Our Special Correspondent
Lahore: Friends of Economic and Business Reforms (FEBR) President Kashif has urged the government to control volatility of rupee against the US dollar, as the industrial revival and economic growth is not possible without stability of local currency.
Kashif Anwar said that Pakistani rupee continued its downward slide against the US dollar, having no sign of recovery, despite the fact that Pakistan’s Current Account Deficit has turned into surplus owing to lower imports and better inflows.
The FEBR President said that, the Current Account Deficit fell to $2.97 billion during fiscal year 2019-20, leading to surplus account balance but now rupee continued to sink. He said that sharp depreciation of rupee shows that Pakistan is again moving towards a trade deficit regime. He said that the inflows of workers’ remittances also grew by 6.4 per cent to $23.12 billion during fiscal year 2019-20 which should have a positive impact on dollar-rupee exchange value.
He said that Pakistan has received around $500 million in soft loans from the World Bank last month, helping the rupee to maintain its uptrend, besides bridging the shortfall in budgeted expenditures.
He said that massive fall of rupee value would harm the economy, as the cost of deals done by the businessmen with their foreign buyers would increase manifold due to unprecedented plunge of local currency against dollar. Besides increasing exports and controlling imports the government will have to take administrative measures, as a large demand for cash dollars are seen in the market. He said that the rupee has dropped by 2.9 per cent or Rs4.5 against the dollar during the
last couple of months.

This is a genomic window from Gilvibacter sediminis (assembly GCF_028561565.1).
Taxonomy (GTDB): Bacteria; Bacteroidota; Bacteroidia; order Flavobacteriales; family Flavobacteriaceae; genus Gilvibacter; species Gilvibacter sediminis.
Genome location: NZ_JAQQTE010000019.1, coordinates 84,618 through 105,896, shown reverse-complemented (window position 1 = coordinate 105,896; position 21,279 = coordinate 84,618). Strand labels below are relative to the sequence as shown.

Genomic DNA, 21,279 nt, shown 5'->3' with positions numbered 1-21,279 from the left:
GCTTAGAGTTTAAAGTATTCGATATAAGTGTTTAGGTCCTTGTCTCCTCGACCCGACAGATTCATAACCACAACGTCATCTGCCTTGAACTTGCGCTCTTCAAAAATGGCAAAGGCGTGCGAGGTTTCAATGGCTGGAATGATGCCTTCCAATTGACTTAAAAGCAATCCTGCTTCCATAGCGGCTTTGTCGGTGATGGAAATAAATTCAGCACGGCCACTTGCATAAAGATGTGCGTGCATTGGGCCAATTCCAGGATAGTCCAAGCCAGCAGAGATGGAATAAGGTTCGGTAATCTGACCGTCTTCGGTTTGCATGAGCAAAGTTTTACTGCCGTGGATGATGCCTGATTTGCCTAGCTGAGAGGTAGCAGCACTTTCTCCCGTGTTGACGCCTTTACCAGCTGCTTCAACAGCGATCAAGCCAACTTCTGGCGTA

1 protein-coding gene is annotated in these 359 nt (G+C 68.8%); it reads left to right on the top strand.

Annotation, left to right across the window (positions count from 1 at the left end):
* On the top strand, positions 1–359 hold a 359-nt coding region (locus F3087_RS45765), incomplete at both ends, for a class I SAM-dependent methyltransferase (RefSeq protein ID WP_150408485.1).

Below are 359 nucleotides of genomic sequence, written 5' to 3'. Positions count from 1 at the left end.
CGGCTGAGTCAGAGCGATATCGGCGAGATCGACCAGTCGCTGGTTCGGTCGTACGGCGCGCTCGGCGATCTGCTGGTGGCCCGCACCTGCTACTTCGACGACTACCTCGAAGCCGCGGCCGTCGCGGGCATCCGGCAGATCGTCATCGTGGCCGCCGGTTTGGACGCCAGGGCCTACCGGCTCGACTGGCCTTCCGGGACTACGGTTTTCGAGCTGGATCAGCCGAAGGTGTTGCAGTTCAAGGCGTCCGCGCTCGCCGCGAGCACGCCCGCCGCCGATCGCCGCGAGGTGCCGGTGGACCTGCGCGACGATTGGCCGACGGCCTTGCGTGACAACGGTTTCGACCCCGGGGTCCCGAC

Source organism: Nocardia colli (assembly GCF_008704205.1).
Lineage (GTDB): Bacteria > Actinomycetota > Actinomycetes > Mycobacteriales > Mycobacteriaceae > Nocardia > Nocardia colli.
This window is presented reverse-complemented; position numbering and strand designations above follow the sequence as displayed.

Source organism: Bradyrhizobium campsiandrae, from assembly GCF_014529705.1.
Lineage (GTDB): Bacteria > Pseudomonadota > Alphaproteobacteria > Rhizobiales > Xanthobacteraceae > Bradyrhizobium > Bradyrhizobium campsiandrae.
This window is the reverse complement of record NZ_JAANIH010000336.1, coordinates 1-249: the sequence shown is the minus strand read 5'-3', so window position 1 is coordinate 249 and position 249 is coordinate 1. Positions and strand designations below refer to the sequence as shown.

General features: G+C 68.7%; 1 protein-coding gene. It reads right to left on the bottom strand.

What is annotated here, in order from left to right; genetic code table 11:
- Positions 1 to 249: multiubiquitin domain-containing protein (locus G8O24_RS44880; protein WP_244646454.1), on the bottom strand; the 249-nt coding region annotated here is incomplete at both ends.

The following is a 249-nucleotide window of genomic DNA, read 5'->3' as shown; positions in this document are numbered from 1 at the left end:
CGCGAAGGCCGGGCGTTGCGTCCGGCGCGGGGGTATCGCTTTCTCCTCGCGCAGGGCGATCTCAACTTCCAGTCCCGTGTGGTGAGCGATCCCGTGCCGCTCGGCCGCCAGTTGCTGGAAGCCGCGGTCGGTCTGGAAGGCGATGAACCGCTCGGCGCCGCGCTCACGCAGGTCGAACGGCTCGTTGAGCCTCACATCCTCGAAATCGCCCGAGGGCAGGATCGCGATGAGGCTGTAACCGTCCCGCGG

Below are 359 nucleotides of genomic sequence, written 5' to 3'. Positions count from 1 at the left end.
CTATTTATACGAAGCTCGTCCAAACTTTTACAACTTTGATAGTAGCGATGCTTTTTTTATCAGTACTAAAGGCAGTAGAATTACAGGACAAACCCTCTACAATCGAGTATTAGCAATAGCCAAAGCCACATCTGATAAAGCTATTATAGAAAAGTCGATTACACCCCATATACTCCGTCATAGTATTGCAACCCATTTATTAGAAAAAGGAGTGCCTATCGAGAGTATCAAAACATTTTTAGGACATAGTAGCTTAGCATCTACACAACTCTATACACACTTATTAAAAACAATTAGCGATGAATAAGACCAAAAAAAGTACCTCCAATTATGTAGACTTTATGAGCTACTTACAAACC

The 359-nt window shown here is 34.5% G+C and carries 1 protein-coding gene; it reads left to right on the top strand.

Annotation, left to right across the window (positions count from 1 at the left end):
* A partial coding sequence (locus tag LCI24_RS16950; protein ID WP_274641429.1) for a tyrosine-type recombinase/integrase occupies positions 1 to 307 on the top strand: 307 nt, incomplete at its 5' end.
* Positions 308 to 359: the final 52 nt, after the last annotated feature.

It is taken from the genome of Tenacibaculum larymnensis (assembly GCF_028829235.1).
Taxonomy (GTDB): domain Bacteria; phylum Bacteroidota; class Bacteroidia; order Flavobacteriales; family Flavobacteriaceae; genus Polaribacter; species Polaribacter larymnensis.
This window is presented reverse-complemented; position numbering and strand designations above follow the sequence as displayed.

Kashif Anwar said that in dollar value, the gross domestic product (GDP) contracted 5.22 per cent in FY20. The GDP value in terms of dollar does not reflect the growth pattern, as Pakistan measures economic indicators in rupee value and converts it into dollar term.
So, the volatility in the rupee-dollar exchange value would lead to a huge difference between GDP growth in dollar value and real growth in rupee term.
The leader of the business community said the foreign direct investment rose 88 per cent to $2.56 billion in the country in FY20, as in June alone, the foreign investment surged 70.53 per cent to $174.8 million, which could help strengthen the rupee and the foreign exchange reserves.
He said that the current account deficit shrank to 1.1 per cent of gross domestic product (GDP) in FY20 and the deficit of $2.96 billion is the lowest in five years which should be appreciated but it is also the fact that the much-needed improvement in the current account deficit was initially achieved by compromising economic growth. Later, the Covid-19 outbreak slowed down the economy further and caused record negative growth for the first time in Pakistan.